What is cystoid macular edema?
The eye is often compared to a camera. The front of the eye contains a lens that focuses images on the inside of the back surface of the eye. This surface, called the retina, is covered with special nerve cells that react to light.
In the center of the retina is a special area called the macula. The macula is right in the middle of the image being focused by the lens, and it is where we usually can see best. Sometimes the macula becomes swollen with fluid. When any tissue of the body becomes swollen with fluid, the condition is called edema. When this happens to the macula, the edema fluid typically coalesces in cyst-like patterns and the condition is called cystoid macular edema.
Why do people get cystoid macular edema?
There are many known causes of cystoid macular edema. These include:
- Eye surgery, including cataract surgery and repair of a detached retina
- Age-related macular degeneration
- Blockage in the small arteries or veins of the retina
- Inflammation of the eye
- Injury to the eye
- Side effects of medication
How does the doctor know if someone has cystoid macular edema?
The first symptom of cystoid macular edema is blurry or "wavy" vision, usually in the middle of the field of view. Colors might also look different through an eye with cystoid macular edema.
The only way your doctor can be sure these changes in vision are caused by cystoid macular edema is to examine the eye carefully. A special instrument is used to look inside the eye at the macula.
Sometimes it is not obvious, however, that the macula is swollen with fluid. To make sure, your doctor might also order a test called a fluorescein angiogram. The doctor uses a special camera that takes pictures of the macula using ultraviolet light. These pictures will show any areas where fluid has collected in the macula. Your doctor may also order another test called an optical coherence tomography scan that provides a cross-sectional view of the retina.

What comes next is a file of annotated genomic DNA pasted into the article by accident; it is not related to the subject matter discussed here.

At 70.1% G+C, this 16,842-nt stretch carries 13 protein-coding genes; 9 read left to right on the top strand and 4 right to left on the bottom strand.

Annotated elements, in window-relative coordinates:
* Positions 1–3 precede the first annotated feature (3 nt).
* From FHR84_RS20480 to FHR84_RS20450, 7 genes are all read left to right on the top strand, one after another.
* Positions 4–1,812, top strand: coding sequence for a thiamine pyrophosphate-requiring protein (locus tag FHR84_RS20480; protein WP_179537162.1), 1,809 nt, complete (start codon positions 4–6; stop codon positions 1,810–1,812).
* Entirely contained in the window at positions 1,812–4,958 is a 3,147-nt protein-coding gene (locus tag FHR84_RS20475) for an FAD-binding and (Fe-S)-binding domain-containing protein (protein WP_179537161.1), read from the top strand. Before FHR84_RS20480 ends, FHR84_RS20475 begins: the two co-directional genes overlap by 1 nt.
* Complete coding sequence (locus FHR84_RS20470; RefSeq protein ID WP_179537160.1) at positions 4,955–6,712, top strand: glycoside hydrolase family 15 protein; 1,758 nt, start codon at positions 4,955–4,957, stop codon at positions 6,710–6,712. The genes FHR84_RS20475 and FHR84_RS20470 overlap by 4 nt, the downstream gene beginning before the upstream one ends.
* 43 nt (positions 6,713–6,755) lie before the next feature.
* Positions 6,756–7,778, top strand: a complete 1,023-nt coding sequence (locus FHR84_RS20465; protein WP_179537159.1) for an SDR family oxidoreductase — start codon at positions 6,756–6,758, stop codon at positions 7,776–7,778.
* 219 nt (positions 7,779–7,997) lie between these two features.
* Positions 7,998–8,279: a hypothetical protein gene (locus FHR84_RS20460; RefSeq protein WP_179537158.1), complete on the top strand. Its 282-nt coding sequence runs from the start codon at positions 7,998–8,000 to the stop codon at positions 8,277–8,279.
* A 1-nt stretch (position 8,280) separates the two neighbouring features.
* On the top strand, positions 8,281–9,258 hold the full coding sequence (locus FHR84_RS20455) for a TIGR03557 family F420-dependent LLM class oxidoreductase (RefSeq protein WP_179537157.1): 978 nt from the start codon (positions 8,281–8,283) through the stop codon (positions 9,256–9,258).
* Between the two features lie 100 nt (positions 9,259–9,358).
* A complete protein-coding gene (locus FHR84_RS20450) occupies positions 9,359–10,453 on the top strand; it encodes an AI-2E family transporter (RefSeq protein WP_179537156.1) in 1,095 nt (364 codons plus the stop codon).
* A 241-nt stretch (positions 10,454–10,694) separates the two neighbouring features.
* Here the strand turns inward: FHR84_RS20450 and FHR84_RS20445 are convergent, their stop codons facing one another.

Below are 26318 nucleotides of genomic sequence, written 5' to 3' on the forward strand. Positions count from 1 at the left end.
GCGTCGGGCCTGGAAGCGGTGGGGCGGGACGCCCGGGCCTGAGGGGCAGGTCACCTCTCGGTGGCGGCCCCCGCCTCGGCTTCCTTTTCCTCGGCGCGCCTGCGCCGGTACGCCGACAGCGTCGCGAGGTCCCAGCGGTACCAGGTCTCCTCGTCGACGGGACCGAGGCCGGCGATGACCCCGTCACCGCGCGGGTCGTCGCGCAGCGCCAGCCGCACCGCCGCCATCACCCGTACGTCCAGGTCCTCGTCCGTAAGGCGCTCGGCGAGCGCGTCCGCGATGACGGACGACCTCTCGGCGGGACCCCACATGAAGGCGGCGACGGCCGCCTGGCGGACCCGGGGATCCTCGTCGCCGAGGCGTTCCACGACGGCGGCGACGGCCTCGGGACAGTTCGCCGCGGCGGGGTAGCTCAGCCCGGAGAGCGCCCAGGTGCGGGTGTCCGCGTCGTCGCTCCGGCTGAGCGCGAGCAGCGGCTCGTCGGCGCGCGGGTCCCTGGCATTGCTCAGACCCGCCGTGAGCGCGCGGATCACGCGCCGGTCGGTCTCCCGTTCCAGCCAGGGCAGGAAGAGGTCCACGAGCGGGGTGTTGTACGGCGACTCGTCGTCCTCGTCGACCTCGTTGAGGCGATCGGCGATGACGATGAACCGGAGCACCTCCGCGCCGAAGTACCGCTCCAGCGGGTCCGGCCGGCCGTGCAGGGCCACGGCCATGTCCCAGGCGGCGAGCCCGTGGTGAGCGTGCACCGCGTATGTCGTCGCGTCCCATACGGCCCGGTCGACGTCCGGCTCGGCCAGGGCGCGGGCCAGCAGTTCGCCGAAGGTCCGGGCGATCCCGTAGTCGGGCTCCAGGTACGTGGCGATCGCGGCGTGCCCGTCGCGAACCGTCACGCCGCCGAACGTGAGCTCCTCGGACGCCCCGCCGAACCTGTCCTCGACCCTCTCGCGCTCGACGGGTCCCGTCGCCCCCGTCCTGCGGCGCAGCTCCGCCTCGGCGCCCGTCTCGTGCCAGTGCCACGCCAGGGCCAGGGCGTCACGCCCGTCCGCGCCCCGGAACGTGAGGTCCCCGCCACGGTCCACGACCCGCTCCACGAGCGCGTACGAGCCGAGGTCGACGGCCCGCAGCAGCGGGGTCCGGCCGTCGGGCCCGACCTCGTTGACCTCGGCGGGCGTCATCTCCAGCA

How is cystoid macular edema treated?
Only an eye doctor can recommend the right treatment for someone with cystoid macular edema. Fortunately, normal vision may return after cystoid macular edema is treated. If the cystoid macular edema is being caused by some other condition such as diabetes, that condition will have to be treated first. If it seems to be the side effect of a medication, the doctor might change that prescription.
When cystoid macular edema occurs after eye surgery or seems to be related to some type of eye injury or inflammation, the doctor will often prescribe an anti-inflammatory medication. This could be in the form of pills, eye drops, or steroid injections around or into the eye.
No matter what is causing cystoid macular edema or what treatment the doctor recommends, it will probably take several months to go away. The patient should not get discouraged. It is important to keep following the doctor’s recommendations, even if it seems like the treatment is not working at first. Eventually, the treatments often work and can restore good vision.
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This information is provided by the Cleveland Clinic and is not intended to replace the medical advice of your doctor or health care provider. Please consult your health care provider for advice about a specific medical condition. This document was last reviewed on: 5/20/2008…#14417